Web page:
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Genome-derived insights into the biology of the hepatotoxic bloom-forming cyanobacterium Anabaena sp. strain 90

Hao Wang1, Kaarina Sivonen1*, Leo Rouhiainen1, David P Fewer1, Christina Lyra1, Anne Rantala-Ylinen1, Johanna Vestola1, Jouni Jokela1, Kaisa Rantasärkkä1, Zhijie Li2 and Bin Liu3

Author Affiliations

1 Department of Food and Environmental Sciences, University of Helsinki, Helsinki, FIN-00014, Finland

2 BGI LifeTech Co., Ltd., Beijing, China

3 Center of Systematic Genomics, Xinjiang Institute of Ecology and Geography/Institute of Oceanology, Chinese Academy of Sciences, 818 South Beijing Road Urumqi, 830011, Xinjiang, China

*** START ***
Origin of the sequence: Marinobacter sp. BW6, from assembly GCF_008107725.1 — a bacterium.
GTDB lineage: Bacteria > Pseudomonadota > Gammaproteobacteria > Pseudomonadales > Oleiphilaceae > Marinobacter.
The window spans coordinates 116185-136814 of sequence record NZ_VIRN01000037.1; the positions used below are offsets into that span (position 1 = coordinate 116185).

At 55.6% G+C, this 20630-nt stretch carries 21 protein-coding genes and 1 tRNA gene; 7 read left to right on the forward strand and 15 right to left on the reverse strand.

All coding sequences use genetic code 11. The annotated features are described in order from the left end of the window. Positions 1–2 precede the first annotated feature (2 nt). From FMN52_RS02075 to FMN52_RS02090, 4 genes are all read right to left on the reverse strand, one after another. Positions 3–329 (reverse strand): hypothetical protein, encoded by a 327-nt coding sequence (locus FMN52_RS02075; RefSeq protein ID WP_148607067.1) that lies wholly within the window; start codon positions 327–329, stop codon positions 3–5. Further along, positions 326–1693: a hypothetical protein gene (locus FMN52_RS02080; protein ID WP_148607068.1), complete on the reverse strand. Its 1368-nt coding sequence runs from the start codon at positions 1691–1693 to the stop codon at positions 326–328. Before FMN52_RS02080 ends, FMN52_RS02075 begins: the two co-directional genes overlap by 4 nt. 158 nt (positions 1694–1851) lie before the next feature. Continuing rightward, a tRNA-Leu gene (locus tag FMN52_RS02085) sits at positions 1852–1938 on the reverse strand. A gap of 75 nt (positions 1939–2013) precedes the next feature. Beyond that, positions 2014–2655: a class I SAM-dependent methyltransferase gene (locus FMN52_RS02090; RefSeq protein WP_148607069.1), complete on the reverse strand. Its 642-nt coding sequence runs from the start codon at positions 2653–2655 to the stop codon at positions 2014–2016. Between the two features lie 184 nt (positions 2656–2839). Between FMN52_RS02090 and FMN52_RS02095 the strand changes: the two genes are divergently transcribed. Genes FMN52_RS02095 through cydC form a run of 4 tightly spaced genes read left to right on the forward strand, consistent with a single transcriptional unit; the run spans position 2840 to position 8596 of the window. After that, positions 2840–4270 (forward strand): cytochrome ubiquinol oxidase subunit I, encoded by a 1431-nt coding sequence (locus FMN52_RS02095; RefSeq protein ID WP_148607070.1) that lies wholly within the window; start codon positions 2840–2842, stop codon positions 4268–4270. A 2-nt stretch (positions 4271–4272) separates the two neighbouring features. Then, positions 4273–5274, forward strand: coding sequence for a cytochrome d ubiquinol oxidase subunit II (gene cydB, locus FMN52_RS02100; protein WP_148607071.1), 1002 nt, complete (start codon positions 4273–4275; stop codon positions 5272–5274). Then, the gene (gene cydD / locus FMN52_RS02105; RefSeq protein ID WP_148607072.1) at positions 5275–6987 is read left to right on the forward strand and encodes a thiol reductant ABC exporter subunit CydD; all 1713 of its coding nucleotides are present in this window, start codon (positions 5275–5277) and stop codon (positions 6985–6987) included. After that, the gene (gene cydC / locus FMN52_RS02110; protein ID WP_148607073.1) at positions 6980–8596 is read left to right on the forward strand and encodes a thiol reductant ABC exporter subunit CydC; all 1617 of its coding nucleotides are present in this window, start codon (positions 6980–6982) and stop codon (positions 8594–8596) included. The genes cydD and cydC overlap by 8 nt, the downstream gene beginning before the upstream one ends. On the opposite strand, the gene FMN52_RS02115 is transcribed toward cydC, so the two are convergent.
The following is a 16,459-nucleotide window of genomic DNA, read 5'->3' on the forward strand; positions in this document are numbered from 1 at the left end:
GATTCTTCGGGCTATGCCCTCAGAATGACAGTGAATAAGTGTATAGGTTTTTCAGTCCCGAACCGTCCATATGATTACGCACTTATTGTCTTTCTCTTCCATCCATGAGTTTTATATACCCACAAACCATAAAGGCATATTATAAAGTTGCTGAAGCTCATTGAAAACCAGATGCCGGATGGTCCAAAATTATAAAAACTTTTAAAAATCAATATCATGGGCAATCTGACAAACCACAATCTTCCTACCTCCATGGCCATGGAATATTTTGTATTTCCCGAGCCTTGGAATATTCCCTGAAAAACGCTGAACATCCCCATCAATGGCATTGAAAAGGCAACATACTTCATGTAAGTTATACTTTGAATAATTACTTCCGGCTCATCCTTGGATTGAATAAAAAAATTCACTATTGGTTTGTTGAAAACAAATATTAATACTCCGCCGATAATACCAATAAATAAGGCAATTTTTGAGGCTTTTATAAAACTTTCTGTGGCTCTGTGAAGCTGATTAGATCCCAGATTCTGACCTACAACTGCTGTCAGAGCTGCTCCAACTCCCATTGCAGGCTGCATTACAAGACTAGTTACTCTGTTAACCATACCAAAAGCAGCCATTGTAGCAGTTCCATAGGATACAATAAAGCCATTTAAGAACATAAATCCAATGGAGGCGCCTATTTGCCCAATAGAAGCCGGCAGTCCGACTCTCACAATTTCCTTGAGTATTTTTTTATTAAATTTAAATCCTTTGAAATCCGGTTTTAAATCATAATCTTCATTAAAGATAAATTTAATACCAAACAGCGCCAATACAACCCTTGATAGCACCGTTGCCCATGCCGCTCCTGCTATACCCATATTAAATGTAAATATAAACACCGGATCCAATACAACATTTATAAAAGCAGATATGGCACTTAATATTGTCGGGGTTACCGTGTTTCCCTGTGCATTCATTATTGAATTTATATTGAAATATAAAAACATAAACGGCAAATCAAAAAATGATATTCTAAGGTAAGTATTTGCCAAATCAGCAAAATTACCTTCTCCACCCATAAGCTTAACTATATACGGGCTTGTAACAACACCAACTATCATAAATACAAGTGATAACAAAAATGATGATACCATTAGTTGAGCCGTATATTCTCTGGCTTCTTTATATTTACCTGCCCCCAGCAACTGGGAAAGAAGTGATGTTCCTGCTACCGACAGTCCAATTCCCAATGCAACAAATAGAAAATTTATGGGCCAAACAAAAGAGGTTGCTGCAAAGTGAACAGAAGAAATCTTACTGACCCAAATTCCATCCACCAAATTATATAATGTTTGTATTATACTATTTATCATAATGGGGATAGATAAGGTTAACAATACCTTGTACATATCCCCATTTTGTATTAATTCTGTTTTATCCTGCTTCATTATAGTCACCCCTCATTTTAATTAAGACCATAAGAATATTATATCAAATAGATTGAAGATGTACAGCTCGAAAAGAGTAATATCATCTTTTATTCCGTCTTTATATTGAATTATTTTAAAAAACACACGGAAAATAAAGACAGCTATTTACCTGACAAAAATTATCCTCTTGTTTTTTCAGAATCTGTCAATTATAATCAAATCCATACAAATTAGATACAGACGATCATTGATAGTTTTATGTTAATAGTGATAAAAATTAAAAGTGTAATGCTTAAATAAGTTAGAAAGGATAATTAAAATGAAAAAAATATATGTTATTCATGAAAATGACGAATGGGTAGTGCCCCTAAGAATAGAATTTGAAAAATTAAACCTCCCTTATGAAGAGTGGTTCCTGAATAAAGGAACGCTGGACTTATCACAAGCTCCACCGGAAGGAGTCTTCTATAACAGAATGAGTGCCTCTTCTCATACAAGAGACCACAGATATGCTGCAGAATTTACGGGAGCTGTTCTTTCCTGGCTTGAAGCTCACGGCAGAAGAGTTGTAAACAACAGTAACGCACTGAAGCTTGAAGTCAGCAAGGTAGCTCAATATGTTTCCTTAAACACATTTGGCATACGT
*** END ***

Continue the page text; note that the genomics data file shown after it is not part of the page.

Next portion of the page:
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BMC Genomics 2012, 13:613  doi:10.1186/1471-2164-13-613

Published: 13 November 2012

Additional files

Additional file 1:

Table S1. Hypothetical proteins in the Anabaena sp. 90 genome. Hypothetical proteins with disrupted ORF are labelled in yellow. Table S2. Pseudogenes annotated from the Anabaena sp. 90 genome. Table S3. Summary of ISs identified in the Anabaena sp. 90 genome. Table S4. List of MITEs discovered in the Anabaena sp. 90 genome. The MITEs that disrupted chromosome ORFs by insertion are labelled in green. Table S5. RM system genes in the Anabaena sp. 90 genome. Table S6. Summary of transporter proteins in the Anabaena sp. 90 genome. Table S7. Two-component system genes annotated from the Anabaena sp. 90 genome. The two-component genes were classified as HK, RR and HR, representing histidine kinase, response regulator, and hybrid kinase, respectively. Pseudogenes with disrupted ORF are labelled in yellow. Table S8. Predicted metabolic pathways of Anabaena sp. 90.

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